Sometimes, one needs a Windows image file for research or repair purposes. It’s easy to grab current Windows ISO files from the Download Windows 10 page at Microsoft. But when it comes to older images, some improvisation may be necessary. In February of this year, I blogged about one such tool — namely, the HeiDoc.net MS ISO Downloader. In this blog post, I describe how Adguard offers a Win10 ISO alternative download source. It ties itself to Microsoft TechBench (itself no longer directly available). Thus, Adguard grabs all its downloads from MS servers.
By submitting your personal information, you agree that TechTarget and its partners may contact you regarding relevant content, products and special offers.
This web-based download tool requires you to pick release type, version, edition, language, and bittedness to select a specific download.
If Adguard Offers Win10 ISO Alternative, Is It Worth Using?
The options that Adguard offers are many. Beyond production and Insider images, it also covers MS Office, TechNet evaluations, ESD versions, language packs, and Microsoft’s pre-fabbed VMs. Versions vary by product, but for Windows 10 you’ll find production versions all the way back to Threshold 1, Version 1507, Build 10240. Insider versions go back to Build 14295. Languages covered include all the majors and a suprising number of minors (24 in all). General reports about Adguard give it high marks for download speed (they should be fast, coming directly from MS). My own experiences in using the site maxed out my Internet link at rated speeds. (My Spectrum link is supposedly 300 Mbps, for the 1709 Education ISO download I averaged 345+ Mbps.)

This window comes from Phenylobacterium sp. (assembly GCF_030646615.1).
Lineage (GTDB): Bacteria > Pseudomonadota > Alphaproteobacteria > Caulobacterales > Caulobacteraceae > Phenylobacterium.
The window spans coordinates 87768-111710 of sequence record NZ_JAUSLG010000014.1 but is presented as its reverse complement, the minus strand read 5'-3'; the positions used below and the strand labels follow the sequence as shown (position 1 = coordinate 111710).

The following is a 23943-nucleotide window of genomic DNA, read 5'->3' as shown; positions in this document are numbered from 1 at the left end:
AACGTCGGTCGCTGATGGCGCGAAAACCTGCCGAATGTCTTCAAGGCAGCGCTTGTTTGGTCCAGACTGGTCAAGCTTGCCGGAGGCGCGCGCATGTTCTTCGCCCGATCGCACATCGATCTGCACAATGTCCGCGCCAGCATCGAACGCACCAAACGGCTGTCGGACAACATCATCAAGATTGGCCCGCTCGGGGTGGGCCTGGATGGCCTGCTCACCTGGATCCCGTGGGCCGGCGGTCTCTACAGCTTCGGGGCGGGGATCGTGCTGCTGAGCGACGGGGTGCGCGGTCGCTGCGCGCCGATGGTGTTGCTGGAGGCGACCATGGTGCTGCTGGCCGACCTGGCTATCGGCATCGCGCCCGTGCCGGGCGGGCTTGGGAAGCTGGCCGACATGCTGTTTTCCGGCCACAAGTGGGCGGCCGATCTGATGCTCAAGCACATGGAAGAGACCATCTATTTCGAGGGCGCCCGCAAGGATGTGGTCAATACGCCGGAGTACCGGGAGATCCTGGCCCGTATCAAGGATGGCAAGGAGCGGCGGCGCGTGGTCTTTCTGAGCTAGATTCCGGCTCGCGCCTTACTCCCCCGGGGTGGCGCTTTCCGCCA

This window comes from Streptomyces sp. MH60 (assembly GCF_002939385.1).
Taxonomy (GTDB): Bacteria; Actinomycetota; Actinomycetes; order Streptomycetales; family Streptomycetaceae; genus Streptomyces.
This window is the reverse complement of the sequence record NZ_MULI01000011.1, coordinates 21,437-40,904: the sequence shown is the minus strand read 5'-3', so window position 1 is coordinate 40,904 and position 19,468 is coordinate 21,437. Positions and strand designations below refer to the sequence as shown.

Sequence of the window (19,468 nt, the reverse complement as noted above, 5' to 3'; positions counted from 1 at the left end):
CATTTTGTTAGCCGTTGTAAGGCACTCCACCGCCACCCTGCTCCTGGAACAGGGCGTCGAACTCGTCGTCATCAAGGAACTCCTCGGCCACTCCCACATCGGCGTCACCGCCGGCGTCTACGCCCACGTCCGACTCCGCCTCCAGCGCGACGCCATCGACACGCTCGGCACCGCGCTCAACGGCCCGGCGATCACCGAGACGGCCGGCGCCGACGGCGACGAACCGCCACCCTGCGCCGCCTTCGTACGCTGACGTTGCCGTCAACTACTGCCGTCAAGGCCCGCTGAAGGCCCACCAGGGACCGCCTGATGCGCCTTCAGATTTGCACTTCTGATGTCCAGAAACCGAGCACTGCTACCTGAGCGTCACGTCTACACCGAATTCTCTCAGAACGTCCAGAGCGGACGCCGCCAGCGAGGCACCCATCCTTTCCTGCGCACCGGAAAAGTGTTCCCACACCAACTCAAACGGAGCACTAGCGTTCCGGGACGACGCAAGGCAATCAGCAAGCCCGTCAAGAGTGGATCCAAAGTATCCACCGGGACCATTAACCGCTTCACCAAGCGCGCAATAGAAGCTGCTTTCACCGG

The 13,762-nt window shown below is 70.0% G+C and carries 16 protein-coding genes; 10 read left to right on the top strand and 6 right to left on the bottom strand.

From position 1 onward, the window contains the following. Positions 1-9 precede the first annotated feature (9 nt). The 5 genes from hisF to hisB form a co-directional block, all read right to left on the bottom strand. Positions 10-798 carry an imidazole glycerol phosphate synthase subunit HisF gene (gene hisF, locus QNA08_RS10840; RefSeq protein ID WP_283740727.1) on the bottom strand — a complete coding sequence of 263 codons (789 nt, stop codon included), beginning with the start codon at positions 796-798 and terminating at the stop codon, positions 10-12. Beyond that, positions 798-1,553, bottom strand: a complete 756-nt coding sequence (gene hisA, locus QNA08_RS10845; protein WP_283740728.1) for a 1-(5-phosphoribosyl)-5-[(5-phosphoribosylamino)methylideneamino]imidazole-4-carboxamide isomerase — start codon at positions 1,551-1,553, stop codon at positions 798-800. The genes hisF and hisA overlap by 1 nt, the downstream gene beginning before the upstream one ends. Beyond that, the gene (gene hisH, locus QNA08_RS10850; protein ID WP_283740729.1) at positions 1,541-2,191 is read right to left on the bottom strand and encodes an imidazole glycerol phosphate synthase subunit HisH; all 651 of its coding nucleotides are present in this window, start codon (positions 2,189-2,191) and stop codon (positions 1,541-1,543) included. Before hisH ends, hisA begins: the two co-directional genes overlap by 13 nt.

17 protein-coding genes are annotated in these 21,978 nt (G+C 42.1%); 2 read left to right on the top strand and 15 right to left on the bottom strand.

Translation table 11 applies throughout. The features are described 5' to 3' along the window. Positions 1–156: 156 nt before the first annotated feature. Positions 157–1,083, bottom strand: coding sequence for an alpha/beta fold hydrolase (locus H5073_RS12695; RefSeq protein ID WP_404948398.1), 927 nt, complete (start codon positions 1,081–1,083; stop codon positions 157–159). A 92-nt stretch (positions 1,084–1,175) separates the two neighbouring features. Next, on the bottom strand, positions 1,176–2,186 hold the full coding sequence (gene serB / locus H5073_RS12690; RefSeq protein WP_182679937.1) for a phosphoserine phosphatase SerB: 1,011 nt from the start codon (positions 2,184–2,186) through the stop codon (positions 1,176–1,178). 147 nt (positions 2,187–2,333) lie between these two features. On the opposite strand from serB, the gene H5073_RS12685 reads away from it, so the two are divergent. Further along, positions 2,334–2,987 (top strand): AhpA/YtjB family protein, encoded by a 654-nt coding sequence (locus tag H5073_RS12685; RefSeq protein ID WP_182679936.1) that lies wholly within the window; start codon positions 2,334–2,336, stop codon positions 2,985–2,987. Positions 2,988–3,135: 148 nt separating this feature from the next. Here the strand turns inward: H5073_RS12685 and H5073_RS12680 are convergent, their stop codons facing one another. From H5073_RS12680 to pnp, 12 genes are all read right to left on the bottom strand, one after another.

Why Avoid Adguard?
Adguard comes from the shadowy WZOR organization, and is based in Moscow. Check out their Whois data to see what’s up here. This may give some pause when turning to a source for Windows image files, but I’m not unduly bothered by it. That’s because even though the download instructions come from Russia, the download files themselves come from Microsoft (and come up clean when checking for malware, or for changes to hash values). I still prefer the HeiDoc ISO downloader myself, but I’ve added this to my favorites, and will use it should I need a specific (older) image and be unable to find it elsewhere.